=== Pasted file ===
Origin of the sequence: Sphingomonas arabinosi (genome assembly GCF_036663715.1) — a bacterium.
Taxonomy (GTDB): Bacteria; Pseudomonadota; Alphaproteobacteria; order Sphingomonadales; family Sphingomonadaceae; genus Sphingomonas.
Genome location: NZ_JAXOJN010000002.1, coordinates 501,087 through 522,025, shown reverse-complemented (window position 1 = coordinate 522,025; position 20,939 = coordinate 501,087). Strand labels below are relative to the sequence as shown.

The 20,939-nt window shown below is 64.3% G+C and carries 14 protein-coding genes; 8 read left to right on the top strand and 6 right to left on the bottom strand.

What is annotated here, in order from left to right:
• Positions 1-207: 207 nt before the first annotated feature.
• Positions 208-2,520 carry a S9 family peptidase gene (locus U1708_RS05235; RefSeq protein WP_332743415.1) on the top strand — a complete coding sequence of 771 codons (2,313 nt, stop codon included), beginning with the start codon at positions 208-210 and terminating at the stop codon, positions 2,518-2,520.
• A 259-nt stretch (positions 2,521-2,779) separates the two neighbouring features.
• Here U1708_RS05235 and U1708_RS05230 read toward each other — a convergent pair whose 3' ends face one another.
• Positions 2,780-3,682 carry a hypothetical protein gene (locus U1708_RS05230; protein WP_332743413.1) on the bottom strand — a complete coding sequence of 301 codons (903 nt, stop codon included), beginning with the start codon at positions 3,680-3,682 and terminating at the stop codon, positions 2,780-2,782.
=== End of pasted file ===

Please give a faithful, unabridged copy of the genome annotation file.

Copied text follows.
Origin of the sequence: Sphingomonas arabinosi (genome assembly GCF_036663715.1) — a bacterium.
Taxonomy (GTDB): Bacteria; Pseudomonadota; Alphaproteobacteria; order Sphingomonadales; family Sphingomonadaceae; genus Sphingomonas.
Genome location: NZ_JAXOJN010000002.1, coordinates 501,087 through 522,025, shown reverse-complemented (window position 1 = coordinate 522,025; position 20,939 = coordinate 501,087). Strand labels below are relative to the sequence as shown.

The 20,939-nt window shown below is 64.3% G+C and carries 14 protein-coding genes; 8 read left to right on the top strand and 6 right to left on the bottom strand.

What is annotated here, in order from left to right:
• Positions 1-207: 207 nt before the first annotated feature.
• Positions 208-2,520 carry a S9 family peptidase gene (locus U1708_RS05235; RefSeq protein WP_332743415.1) on the top strand — a complete coding sequence of 771 codons (2,313 nt, stop codon included), beginning with the start codon at positions 208-210 and terminating at the stop codon, positions 2,518-2,520.
• A 259-nt stretch (positions 2,521-2,779) separates the two neighbouring features.
• Here U1708_RS05235 and U1708_RS05230 read toward each other — a convergent pair whose 3' ends face one another.
• Positions 2,780-3,682 carry a hypothetical protein gene (locus U1708_RS05230; protein WP_332743413.1) on the bottom strand — a complete coding sequence of 301 codons (903 nt, stop codon included), beginning with the start codon at positions 3,680-3,682 and terminating at the stop codon, positions 2,780-2,782.